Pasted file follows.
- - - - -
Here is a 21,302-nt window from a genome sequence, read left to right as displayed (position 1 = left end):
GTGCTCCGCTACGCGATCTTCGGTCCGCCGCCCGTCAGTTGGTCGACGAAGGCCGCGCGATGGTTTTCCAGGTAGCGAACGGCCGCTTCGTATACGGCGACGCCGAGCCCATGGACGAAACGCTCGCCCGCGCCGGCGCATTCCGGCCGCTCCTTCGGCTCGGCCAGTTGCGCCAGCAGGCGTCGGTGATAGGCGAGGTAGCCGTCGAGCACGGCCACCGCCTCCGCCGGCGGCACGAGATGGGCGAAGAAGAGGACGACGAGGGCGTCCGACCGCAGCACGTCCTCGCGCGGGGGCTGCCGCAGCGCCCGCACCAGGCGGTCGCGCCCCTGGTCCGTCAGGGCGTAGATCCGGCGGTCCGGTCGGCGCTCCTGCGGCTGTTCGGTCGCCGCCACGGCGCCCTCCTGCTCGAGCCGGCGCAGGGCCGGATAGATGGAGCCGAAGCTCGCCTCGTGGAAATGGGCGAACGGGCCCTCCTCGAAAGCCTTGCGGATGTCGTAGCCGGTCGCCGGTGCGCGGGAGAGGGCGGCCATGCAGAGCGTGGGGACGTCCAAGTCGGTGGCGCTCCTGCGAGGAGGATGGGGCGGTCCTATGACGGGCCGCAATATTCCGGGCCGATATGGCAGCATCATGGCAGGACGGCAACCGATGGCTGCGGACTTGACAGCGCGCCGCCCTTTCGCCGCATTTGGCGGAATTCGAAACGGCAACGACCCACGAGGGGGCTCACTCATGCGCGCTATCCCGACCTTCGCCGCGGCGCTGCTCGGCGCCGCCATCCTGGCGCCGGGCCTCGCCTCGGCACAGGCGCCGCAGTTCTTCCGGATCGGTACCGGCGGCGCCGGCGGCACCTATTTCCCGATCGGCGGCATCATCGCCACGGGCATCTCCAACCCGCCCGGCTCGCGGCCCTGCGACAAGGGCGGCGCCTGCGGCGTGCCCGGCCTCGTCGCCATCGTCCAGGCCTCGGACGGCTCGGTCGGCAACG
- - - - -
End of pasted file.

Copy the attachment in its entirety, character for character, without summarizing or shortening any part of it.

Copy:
Here is a 21,302-nt window from a genome sequence, read left to right as displayed (position 1 = left end):
GTGCTCCGCTACGCGATCTTCGGTCCGCCGCCCGTCAGTTGGTCGACGAAGGCCGCGCGATGGTTTTCCAGGTAGCGAACGGCCGCTTCGTATACGGCGACGCCGAGCCCATGGACGAAACGCTCGCCCGCGCCGGCGCATTCCGGCCGCTCCTTCGGCTCGGCCAGTTGCGCCAGCAGGCGTCGGTGATAGGCGAGGTAGCCGTCGAGCACGGCCACCGCCTCCGCCGGCGGCACGAGATGGGCGAAGAAGAGGACGACGAGGGCGTCCGACCGCAGCACGTCCTCGCGCGGGGGCTGCCGCAGCGCCCGCACCAGGCGGTCGCGCCCCTGGTCCGTCAGGGCGTAGATCCGGCGGTCCGGTCGGCGCTCCTGCGGCTGTTCGGTCGCCGCCACGGCGCCCTCCTGCTCGAGCCGGCGCAGGGCCGGATAGATGGAGCCGAAGCTCGCCTCGTGGAAATGGGCGAACGGGCCCTCCTCGAAAGCCTTGCGGATGTCGTAGCCGGTCGCCGGTGCGCGGGAGAGGGCGGCCATGCAGAGCGTGGGGACGTCCAAGTCGGTGGCGCTCCTGCGAGGAGGATGGGGCGGTCCTATGACGGGCCGCAATATTCCGGGCCGATATGGCAGCATCATGGCAGGACGGCAACCGATGGCTGCGGACTTGACAGCGCGCCGCCCTTTCGCCGCATTTGGCGGAATTCGAAACGGCAACGACCCACGAGGGGGCTCACTCATGCGCGCTATCCCGACCTTCGCCGCGGCGCTGCTCGGCGCCGCCATCCTGGCGCCGGGCCTCGCCTCGGCACAGGCGCCGCAGTTCTTCCGGATCGGTACCGGCGGCGCCGGCGGCACCTATTTCCCGATCGGCGGCATCATCGCCACGGGCATCTCCAACCCGCCCGGCTCGCGGCCCTGCGACAAGGGCGGCGCCTGCGGCGTGCCCGGCCTCGTCGCCATCGTCCAGGCCTCGGACGGCTCGGTCGGCAACG